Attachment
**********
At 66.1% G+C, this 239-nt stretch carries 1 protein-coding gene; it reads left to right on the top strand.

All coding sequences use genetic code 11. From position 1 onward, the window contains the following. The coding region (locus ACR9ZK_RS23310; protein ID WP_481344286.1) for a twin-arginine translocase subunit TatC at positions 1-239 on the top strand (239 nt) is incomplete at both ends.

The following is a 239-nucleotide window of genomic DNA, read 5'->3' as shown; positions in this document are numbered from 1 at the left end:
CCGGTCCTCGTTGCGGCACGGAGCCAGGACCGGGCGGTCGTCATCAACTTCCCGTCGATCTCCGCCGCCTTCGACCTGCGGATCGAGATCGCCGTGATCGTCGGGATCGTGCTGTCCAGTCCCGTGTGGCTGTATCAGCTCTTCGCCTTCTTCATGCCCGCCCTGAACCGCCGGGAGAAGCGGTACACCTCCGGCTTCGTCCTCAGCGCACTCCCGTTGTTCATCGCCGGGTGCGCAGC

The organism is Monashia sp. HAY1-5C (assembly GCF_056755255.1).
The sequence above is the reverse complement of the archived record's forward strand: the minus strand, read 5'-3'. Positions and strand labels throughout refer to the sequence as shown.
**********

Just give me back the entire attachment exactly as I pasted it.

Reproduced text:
At 66.1% G+C, this 239-nt stretch carries 1 protein-coding gene; it reads left to right on the top strand.

All coding sequences use genetic code 11. From position 1 onward, the window contains the following. The coding region (locus ACR9ZK_RS23310; protein ID WP_481344286.1) for a twin-arginine translocase subunit TatC at positions 1-239 on the top strand (239 nt) is incomplete at both ends.

The following is a 239-nucleotide window of genomic DNA, read 5'->3' as shown; positions in this document are numbered from 1 at the left end:
CCGGTCCTCGTTGCGGCACGGAGCCAGGACCGGGCGGTCGTCATCAACTTCCCGTCGATCTCCGCCGCCTTCGACCTGCGGATCGAGATCGCCGTGATCGTCGGGATCGTGCTGTCCAGTCCCGTGTGGCTGTATCAGCTCTTCGCCTTCTTCATGCCCGCCCTGAACCGCCGGGAGAAGCGGTACACCTCCGGCTTCGTCCTCAGCGCACTCCCGTTGTTCATCGCCGGGTGCGCAGC

The organism is Monashia sp. HAY1-5C (assembly GCF_056755255.1).
The sequence above is the reverse complement of the archived record's forward strand: the minus strand, read 5'-3'. Positions and strand labels throughout refer to the sequence as shown.